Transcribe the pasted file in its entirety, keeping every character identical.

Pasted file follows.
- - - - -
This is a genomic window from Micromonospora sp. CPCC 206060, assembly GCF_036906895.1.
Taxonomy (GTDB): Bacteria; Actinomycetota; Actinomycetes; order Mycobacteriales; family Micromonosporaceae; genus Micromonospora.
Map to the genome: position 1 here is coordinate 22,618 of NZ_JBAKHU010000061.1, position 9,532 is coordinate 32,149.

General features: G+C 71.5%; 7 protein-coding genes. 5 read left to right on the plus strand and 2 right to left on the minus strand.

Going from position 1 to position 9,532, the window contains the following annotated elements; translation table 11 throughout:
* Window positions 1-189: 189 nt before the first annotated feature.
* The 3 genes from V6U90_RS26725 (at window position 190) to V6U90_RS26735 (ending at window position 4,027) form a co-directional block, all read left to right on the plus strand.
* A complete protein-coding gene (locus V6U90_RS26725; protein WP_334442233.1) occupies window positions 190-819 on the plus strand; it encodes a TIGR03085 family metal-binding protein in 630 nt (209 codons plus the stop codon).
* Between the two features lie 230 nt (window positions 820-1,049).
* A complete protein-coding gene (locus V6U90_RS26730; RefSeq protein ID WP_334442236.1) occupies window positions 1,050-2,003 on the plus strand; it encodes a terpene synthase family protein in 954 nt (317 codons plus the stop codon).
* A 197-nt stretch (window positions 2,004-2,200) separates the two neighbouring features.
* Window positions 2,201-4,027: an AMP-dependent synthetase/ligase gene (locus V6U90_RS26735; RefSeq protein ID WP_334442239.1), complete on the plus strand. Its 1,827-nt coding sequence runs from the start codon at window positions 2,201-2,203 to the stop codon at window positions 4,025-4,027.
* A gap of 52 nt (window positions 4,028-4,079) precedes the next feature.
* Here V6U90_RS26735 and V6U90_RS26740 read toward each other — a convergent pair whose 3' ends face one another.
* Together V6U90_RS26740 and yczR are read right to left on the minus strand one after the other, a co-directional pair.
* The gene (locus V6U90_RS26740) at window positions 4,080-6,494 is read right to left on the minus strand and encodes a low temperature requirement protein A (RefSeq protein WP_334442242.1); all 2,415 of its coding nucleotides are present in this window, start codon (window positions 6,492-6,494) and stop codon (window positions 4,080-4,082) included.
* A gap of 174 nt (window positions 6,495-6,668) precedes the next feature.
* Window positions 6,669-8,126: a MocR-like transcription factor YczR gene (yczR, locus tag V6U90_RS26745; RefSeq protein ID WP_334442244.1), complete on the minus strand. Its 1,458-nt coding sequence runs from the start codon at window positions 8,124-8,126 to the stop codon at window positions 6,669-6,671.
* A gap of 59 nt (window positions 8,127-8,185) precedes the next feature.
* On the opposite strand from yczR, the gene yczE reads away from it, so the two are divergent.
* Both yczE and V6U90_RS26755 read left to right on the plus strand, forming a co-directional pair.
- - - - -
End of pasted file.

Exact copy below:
This is a genomic window from Micromonospora sp. CPCC 206060, assembly GCF_036906895.1.
Taxonomy (GTDB): Bacteria; Actinomycetota; Actinomycetes; order Mycobacteriales; family Micromonosporaceae; genus Micromonospora.
Map to the genome: position 1 here is coordinate 22,618 of NZ_JBAKHU010000061.1, position 9,532 is coordinate 32,149.

General features: G+C 71.5%; 7 protein-coding genes. 5 read left to right on the plus strand and 2 right to left on the minus strand.

Going from position 1 to position 9,532, the window contains the following annotated elements; translation table 11 throughout:
* Window positions 1-189: 189 nt before the first annotated feature.
* The 3 genes from V6U90_RS26725 (at window position 190) to V6U90_RS26735 (ending at window position 4,027) form a co-directional block, all read left to right on the plus strand.
* A complete protein-coding gene (locus V6U90_RS26725; protein WP_334442233.1) occupies window positions 190-819 on the plus strand; it encodes a TIGR03085 family metal-binding protein in 630 nt (209 codons plus the stop codon).
* Between the two features lie 230 nt (window positions 820-1,049).
* A complete protein-coding gene (locus V6U90_RS26730; RefSeq protein ID WP_334442236.1) occupies window positions 1,050-2,003 on the plus strand; it encodes a terpene synthase family protein in 954 nt (317 codons plus the stop codon).
* A 197-nt stretch (window positions 2,004-2,200) separates the two neighbouring features.
* Window positions 2,201-4,027: an AMP-dependent synthetase/ligase gene (locus V6U90_RS26735; RefSeq protein ID WP_334442239.1), complete on the plus strand. Its 1,827-nt coding sequence runs from the start codon at window positions 2,201-2,203 to the stop codon at window positions 4,025-4,027.
* A gap of 52 nt (window positions 4,028-4,079) precedes the next feature.
* Here V6U90_RS26735 and V6U90_RS26740 read toward each other — a convergent pair whose 3' ends face one another.
* Together V6U90_RS26740 and yczR are read right to left on the minus strand one after the other, a co-directional pair.
* The gene (locus V6U90_RS26740) at window positions 4,080-6,494 is read right to left on the minus strand and encodes a low temperature requirement protein A (RefSeq protein WP_334442242.1); all 2,415 of its coding nucleotides are present in this window, start codon (window positions 6,492-6,494) and stop codon (window positions 4,080-4,082) included.
* A gap of 174 nt (window positions 6,495-6,668) precedes the next feature.
* Window positions 6,669-8,126: a MocR-like transcription factor YczR gene (yczR, locus tag V6U90_RS26745; RefSeq protein ID WP_334442244.1), complete on the minus strand. Its 1,458-nt coding sequence runs from the start codon at window positions 8,124-8,126 to the stop codon at window positions 6,669-6,671.
* A gap of 59 nt (window positions 8,127-8,185) precedes the next feature.
* On the opposite strand from yczR, the gene yczE reads away from it, so the two are divergent.
* Both yczE and V6U90_RS26755 read left to right on the plus strand, forming a co-directional pair.